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Fuss-free, reliable Teochew cuisine
Zui Yu Xuan Teochew Cuisine
130/131 Amoy Street (within Far East Square)
Tel: 6788 3637
Open daily for lunch and dinner: 11.30am to 3pm; 6pm to 11pm
WELCOME to a Teochew restaurant whose name you might forget the moment it passes your lips. Not because the food is bad - it isn't. Rather, blame it on our primitive grasp of the Chinese language and a brain that can only process rhythmic two-syllable names like Chao San, Huat Kee or at most JB Ah Meng.
Still, we'd rather stumble over the name Zui Yu Xuan than breeze through something like 'Jumbo Teochew' - after the Jumbo group of restaurants that own it. It rightly decides that an ethnically appropriate moniker gives the food and its surroundings - a certified heritage building complete with traditional Chinese roof in Far East Square - more gravitas than that of the original circus elephant.
Although new in the CBD, Zui Yu Xuan isn't a newbie to the Teochew restaurant scene as it's sister to the eight-year-old Chui Huay Lim in Keng Lee Road, named for the clan clubhouse it sits in. The menu is largely the same, although it's hard to deviate much from the usual suspects of braised duck, pig's trotters jelly, ngoh hiang, oyster omelette and orh nee.
We're not card-carrying Teochews so authenticity is not something we can vouch for, but overall enjoyment is a universal yardstick that we can use.
The restaurant itself has aspirations to be modern-elegant but ends up somewhere between 80's retro and 90's restraint, when Chinese restaurants realised they didn't need to be completely red to be true to their heritage. So you have muted creams with red sashes on the chairs, understated artwork on the walls, punctuated with antique Chinese tunics displayed like tapestries at the staircase landing of the two-storey building. The VIP rooms are quaintly archaic with the names of the customers on door plaques like bosses' offices of old. Service is efficient and friendly, and diners are mostly regulars whom the staff are familiar with.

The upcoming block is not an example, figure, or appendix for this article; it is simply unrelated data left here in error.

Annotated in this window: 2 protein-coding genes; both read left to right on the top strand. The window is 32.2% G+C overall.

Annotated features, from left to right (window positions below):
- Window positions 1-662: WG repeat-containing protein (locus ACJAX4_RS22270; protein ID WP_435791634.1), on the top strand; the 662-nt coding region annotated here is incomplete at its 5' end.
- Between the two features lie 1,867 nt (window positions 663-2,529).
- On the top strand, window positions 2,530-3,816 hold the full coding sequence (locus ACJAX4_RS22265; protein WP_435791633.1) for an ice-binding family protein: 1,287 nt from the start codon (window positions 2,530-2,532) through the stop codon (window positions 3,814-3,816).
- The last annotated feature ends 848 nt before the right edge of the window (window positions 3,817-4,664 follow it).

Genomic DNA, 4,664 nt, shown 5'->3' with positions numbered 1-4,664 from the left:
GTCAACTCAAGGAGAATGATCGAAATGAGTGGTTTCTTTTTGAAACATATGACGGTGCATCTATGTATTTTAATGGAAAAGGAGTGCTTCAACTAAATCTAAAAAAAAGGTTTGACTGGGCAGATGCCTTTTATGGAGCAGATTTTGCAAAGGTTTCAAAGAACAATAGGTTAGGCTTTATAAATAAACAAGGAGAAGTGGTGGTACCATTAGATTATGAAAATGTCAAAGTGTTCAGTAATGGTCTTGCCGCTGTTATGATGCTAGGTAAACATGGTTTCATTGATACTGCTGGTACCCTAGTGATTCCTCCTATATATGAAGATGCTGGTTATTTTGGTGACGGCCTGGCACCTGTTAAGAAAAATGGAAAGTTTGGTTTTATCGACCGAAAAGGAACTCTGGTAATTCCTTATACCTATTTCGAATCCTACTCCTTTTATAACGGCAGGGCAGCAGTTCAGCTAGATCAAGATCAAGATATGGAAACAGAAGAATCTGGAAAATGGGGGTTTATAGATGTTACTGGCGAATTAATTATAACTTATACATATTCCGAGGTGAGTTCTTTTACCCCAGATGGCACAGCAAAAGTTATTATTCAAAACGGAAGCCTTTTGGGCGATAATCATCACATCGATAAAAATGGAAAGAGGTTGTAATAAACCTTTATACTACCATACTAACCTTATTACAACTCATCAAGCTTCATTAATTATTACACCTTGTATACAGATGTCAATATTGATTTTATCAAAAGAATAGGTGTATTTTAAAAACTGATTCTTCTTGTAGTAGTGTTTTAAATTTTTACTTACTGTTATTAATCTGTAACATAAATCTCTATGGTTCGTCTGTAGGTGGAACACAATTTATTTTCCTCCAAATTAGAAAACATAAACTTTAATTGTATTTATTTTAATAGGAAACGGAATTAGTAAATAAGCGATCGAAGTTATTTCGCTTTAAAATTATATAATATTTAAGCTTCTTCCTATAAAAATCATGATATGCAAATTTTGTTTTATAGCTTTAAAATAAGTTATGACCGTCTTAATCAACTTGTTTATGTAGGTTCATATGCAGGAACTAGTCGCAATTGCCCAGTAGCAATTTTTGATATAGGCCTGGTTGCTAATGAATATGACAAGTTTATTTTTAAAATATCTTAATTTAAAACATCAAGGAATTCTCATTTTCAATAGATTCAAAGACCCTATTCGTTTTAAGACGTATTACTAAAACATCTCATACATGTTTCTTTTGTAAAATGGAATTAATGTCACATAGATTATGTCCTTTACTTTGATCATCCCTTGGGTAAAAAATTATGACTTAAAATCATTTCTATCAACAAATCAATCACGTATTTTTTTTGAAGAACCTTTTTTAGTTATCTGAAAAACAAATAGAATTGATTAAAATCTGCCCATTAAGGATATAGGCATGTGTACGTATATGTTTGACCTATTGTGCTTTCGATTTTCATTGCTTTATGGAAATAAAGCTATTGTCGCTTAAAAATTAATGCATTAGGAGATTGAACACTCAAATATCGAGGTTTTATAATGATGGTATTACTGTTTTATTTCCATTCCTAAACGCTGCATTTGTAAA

The food lends itself to the environment - down-to-earth but not cheap; unrefined but comforting; a restaurant that sits above homey but stops short of haute.
We stick mainly to the tried-and-true, starting with Braised Duck with Beancurd (S$18) - fanned out slices of tender breast meat covering a layer of crinkly-skinned wobbly beancurd, bathed in its distinctive long-simmered gravy with a slight herbal influence. It's a decent rendition of the classic dish, perked up with the chilli vinegar dip.
But it's even better if you order a bowl of rice porridge just for the simple joy of tongue-scalding plain gruel with lashings of gravy.
We skip the ngoh hiang for the liver rolls (S$15) which is really the same thing except for the more pronounced liver mixture wrapped in deep fried beancurd skin. We're ambivalent about this, partly because of the slight gaminess of the liver, which a good dousing in sweet sauce helps to mitigate.
Braised Fish Maw Soup with Crab Meat (S$45) serves four, but our kind server manages to get the kitchen to reduce it to two single servings of thickened broth filled with chewy bits of cartilage and maw, and scant amounts of crab. It's nothing fancy, but it does hit the spot for those with a fondness for hearty soups.
Braised sea cucumber (S$24 for one person) gets an unusual twist here with a crispy deep-fried crust so you get a crunch before sinking your teeth into the familiar plump, resilient texture of the sea creature. A predictable brown sauce and thick mushroom are its sidekicks.
Homemade vegetable beancurd (S$6.80) is also comfortingly pleasant with its eggy texture topped with a fine vegetable layer, almost buried under a thick gravy of bouncy egg white and crabmeat which taste almost alike.
The Oyster Omelette (S$13) comes with a 'Gooey Style' description but it's the crispy, crunchy flip side that we're attracted to, rather than the underwhelming gooey-ness below and the not-so-fresh oysters.
If you relish a good wok hei in noodles, the deceptively plain fried kway teow with diced kailan and preserved radish (S$18) seems to have that fragrant smokiness infused in each strand of chewy white noodle seasoned with the radish and given extra bite with the meticulously diced vegetable.
For dessert, there are two sweet spots - tau suan (S$5.20) with perfect whole tender mung beans in sweet syrup with gingko nuts and slivers of yutiao; and velvety smooth yam paste (S$5.20) with a shimmering layer of syrup and a slice of pumpkin.
Zui Yu Xuan may be a mouthful to say, but if you're happy with fuss-free, reliable cooking that doesn't try to be anything else, no words need to be uttered.
WHAT OUR RATINGS MEAN
10: The ultimate dining experience
7-7.5: Good to very good
Our review policy: The Business Times pays for all meals at restaurants reviewed on this page. Unless specified, the writer does not accept hosted meals prior to the review's publication.